“Nomadland” director Chloé Zhao is tackling the classic Universal monster Dracula, as the writer, producer and director of a new take on the character in the vein of a futuristic sci-fi western.
“I’ve always been fascinated by vampires and the concept of the Other they embody,” Zhao said in a release. “I’m very excited to work with Donna [Langley], Peter [Cramer] and the team at Universal to reimagine such a beloved character.”
“Chloé’s singular lens shines a light on stories of the overlooked and misunderstood,” said Peter Cramer, Universal Pictures president. “We are thrilled to be working with her as she reimagines one of the most iconic outsider characters ever created.”
First created by Bram Stoker in his 1897 gothic horror novel, Dracula — a count who lives in the Carpathian Mountains in Transylvania — has tantalized readers and audiences for over a century. The vampire was famously played by Bela Lugosi in the 1930s, Christopher Lee and Frank Langella in the 1960s and 1970s, and Gary Oldman in the 1990s. Universal’s most recent attempt to reboot the character, “Dracula Untold,” starred Luke Evans in 2014 and earned a tepid $217 million worldwide.
Separately, Blumhouse Productions is also developing a new version of Dracula, with director Karyn Kusama (“Destroyer”) and writers Matt Manfredi and Phil Hay. A representative for Universal says Zhao’s new take on Dracula does not affect the Kusama project, which remains in development.
The announcement of Zhao’s project does further Universal’s new strategy to re-imagine its canon of monster movie characters through the lens of top tier filmmakers, characterized by Leigh Whannell’s acclaimed update of “The Invisible Man” in 2020 with Elisabeth Moss. Other approaches include Dexter Fletcher (“Rocketman”) developing his own take on the Dracula legend with a movie about his henchman, Renfield; Elizabeth Banks directing and starring in “The Invisible Woman;” and Paul Feig writing, producing and directing the monster movie “Dark Army.”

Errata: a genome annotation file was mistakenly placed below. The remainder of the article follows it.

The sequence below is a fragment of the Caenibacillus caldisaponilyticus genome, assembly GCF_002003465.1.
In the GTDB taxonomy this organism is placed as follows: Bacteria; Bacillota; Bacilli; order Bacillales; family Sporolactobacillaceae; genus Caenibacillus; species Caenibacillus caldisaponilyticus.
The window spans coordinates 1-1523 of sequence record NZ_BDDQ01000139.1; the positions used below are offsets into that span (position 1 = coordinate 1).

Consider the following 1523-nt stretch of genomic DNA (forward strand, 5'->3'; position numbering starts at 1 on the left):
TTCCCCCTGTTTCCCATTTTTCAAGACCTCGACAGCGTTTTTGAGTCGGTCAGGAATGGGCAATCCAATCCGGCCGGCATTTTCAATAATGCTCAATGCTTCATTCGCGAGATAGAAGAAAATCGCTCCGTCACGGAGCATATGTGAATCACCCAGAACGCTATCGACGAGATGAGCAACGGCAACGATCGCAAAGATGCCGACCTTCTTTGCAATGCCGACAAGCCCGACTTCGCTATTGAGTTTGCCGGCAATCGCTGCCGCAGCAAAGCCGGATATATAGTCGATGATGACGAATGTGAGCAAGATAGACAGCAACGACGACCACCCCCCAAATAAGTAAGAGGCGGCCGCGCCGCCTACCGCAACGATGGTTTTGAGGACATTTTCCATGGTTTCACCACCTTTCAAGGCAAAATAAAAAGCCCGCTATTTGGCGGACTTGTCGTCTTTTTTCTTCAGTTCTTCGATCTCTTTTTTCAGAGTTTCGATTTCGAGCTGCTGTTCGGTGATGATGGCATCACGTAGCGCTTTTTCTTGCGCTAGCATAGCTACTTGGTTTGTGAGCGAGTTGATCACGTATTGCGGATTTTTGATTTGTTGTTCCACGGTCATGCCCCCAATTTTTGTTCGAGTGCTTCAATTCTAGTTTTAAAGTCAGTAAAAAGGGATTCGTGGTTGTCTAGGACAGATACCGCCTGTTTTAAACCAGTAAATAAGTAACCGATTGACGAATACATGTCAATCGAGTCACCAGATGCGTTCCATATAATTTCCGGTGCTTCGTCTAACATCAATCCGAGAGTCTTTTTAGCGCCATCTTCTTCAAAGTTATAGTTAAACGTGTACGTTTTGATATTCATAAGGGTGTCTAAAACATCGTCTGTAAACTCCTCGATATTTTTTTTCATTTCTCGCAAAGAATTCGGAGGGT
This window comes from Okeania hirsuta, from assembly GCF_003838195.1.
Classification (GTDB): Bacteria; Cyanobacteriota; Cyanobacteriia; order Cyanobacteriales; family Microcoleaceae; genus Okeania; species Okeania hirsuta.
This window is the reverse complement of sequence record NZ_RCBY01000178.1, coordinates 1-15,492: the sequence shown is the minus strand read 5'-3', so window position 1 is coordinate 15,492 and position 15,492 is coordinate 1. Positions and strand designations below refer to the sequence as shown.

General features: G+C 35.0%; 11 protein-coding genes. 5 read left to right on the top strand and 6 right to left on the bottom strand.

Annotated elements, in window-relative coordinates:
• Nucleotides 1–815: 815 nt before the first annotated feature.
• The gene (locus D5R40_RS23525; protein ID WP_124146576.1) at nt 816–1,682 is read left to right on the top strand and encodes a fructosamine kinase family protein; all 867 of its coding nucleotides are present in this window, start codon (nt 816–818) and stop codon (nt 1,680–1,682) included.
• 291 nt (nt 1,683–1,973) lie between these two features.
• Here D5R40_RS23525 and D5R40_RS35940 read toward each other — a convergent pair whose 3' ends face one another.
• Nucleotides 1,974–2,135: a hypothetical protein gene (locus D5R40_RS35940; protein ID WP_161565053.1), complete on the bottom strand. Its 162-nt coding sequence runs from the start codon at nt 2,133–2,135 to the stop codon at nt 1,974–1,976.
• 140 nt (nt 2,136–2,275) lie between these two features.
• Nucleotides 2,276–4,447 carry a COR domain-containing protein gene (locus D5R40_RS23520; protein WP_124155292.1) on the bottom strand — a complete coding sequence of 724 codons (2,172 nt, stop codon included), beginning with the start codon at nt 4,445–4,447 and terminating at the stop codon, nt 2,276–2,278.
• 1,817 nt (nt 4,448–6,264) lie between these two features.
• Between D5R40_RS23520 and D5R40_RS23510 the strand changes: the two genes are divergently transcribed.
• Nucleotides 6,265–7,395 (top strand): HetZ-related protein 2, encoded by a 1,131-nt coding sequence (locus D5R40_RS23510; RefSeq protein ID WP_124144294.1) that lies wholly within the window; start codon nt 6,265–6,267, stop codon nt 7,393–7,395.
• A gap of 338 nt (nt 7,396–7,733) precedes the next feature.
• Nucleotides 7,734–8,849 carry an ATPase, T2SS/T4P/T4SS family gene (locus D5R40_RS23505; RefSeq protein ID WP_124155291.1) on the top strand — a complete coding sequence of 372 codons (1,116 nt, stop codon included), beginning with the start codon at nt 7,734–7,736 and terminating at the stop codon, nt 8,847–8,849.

On Wednesday, Zhao became the first Asian woman nominated for a Golden Globe for best director for “Nomadland,” which chronicles the life of an itinerant worker, played by Frances McDormand, traveling across the American West. The film also earned Globe nominations for Zhao’s screenplay, best actress for McDormand, and best picture (drama). “Nomadland” has indeed emerged as a leading awards contender this season, earning the Golden Lion at the Venice Film Festival and the audience award at the Toronto International Film Festival.
Her next film, Marvel Studio’s “Eternals” with Angelina Jolie, Kumail Nanjiani and Salma Hayek, is scheduled to open in November.